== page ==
Institute of the Biological Problems of the North
The Institute of the Biological Problems of the North (IBPN) is one of the few academic institutions in the northern part of the Russian Far East. Since its establishment in 1972, IBPN has amassed botanical and zoological collections from and conducted research in this vast region. However, the Institute's relative isolation and chronic underfunding has meant that its collections and research are largely unknown or unavailable to Western scientists.
IBPN and the Asia Center of the Academy of Natural Sciences are exploring ways to preserve IBPN's scientific collections and open possibilities for Russian scientists to publish their findings in international journals. In addition, cooperation between these two institutions promises to yield important findings regarding a variety of anthropogenic influences in boreal environments.
Natural resource extraction, especially mining, was intensive during the Soviet era, but the environmental effects were—and continue to remain—relatively localized; some areas were severely degraded while others were left almost intact. Mining activity has declined significantly following the dissolution of the Soviet Union, but the region is increasingly being seen as a potential source of petroleum, natural gas and timber. Given IBPN's long history of biodiversity work in the region and the relatively localized impacts of past human activities, the promise of collecting robust baseline environmental data is considerable.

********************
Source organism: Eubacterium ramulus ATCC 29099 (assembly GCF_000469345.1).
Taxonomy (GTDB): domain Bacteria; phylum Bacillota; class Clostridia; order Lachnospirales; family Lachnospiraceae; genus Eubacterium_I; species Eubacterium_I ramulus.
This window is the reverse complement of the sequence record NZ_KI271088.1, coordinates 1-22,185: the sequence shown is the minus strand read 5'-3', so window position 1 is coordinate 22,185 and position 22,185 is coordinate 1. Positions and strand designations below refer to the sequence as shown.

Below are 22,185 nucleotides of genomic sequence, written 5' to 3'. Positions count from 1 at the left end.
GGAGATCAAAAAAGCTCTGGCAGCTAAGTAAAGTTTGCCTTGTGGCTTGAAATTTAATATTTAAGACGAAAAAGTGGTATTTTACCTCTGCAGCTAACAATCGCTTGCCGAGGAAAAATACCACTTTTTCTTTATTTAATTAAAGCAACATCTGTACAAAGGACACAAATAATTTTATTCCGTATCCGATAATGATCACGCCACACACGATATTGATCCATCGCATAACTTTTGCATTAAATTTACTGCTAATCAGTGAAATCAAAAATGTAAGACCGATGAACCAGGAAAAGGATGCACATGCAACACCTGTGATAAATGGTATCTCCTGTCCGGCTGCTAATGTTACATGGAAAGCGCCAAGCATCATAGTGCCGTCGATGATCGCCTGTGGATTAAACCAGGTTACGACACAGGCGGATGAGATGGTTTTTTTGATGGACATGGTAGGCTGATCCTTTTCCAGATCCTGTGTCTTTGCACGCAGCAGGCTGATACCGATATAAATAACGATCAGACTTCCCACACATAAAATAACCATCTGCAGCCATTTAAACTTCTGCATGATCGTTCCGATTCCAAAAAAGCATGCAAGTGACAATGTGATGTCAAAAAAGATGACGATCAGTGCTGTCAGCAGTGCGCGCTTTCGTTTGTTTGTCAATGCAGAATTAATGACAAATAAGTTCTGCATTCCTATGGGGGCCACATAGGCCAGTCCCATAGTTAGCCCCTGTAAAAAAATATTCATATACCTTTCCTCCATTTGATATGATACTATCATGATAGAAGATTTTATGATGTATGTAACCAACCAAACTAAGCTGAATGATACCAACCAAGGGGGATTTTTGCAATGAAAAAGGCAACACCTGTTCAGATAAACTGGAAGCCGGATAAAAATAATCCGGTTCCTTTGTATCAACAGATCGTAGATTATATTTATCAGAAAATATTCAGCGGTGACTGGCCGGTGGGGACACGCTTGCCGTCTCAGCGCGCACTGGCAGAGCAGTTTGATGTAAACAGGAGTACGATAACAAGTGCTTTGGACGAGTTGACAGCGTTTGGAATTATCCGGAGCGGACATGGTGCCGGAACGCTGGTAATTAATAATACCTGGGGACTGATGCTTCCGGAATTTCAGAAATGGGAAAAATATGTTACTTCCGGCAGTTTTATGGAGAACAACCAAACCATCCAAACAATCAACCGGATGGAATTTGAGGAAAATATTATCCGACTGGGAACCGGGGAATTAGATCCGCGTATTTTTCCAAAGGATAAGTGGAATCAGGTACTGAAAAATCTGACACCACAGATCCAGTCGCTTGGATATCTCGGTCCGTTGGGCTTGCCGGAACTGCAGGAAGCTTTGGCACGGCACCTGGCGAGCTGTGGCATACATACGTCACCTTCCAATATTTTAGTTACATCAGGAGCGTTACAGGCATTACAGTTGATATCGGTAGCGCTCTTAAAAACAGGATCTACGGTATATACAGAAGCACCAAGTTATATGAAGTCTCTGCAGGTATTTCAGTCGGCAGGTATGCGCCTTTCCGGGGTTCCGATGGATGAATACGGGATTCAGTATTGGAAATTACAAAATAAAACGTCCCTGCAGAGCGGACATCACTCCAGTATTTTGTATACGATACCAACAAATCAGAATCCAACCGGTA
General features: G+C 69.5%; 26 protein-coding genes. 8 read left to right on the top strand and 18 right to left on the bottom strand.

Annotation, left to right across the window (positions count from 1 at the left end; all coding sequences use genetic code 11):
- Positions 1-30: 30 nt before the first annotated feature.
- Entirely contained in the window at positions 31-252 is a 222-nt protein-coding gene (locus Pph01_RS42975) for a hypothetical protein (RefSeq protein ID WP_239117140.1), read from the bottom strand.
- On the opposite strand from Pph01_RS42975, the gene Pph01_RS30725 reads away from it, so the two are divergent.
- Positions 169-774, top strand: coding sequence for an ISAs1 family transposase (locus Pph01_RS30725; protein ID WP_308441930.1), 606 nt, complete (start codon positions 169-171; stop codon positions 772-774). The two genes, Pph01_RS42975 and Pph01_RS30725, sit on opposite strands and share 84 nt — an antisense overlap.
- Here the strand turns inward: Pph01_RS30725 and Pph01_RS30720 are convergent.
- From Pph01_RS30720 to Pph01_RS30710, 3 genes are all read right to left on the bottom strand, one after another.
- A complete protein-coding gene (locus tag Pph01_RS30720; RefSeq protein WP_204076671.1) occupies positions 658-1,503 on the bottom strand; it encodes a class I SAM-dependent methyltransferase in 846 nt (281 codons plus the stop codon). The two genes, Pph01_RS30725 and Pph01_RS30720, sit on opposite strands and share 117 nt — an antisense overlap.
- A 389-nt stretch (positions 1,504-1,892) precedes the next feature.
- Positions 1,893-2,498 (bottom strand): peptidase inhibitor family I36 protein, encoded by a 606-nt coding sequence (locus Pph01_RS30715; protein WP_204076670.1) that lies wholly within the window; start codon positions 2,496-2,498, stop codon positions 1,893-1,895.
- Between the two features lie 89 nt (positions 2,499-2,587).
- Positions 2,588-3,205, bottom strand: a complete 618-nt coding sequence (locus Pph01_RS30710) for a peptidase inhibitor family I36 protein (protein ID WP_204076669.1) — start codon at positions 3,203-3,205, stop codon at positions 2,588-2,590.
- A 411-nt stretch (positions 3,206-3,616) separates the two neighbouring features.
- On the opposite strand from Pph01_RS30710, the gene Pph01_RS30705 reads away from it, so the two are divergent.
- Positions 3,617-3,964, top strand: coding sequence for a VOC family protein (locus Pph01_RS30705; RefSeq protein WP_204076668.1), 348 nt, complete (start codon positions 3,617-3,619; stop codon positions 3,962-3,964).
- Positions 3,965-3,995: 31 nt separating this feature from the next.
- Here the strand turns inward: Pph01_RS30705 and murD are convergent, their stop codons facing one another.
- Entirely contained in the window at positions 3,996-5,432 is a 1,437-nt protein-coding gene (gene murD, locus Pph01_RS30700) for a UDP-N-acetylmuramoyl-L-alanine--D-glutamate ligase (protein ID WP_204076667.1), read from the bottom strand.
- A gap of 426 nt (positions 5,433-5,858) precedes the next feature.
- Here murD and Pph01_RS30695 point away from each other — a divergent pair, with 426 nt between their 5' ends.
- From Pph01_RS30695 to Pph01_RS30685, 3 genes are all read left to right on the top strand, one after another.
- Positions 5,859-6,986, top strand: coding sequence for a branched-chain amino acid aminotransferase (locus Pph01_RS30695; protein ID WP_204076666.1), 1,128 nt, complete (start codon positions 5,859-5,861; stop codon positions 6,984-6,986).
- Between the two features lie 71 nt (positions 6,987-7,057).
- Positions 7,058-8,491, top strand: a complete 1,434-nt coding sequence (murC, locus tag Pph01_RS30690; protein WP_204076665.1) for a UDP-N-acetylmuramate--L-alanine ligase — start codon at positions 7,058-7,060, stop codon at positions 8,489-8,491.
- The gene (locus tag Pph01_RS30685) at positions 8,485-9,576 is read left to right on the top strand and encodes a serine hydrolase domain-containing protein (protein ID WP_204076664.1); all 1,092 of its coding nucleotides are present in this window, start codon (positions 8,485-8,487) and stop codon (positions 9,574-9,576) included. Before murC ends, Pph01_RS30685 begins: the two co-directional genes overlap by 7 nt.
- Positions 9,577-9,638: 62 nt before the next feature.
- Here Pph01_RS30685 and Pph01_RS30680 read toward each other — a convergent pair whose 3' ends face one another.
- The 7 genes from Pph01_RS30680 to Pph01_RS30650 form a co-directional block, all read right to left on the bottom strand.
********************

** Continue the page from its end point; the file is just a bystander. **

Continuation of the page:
Cooperation between IBPN and the Academy also offers exceptional opportunity—and urgency—to the study long-term effects of climate change on boreal biodiversity and ecological processes. Siberia has warmed faster than almost any other place on the planet and this warming is expected to have dramatic consequences for these fragile northern ecosystems. Moreover, widespread permafrost thaw is expected to releases huge quantities of greenhouse gases.
Academy scientist Dr. Marina Potapova recently received a grant from the Trust for Mutual Understanding to fund research at Magadan. She has already made one trip to Magadan and will receive two Russian scientists here in Philadelphia during 2009.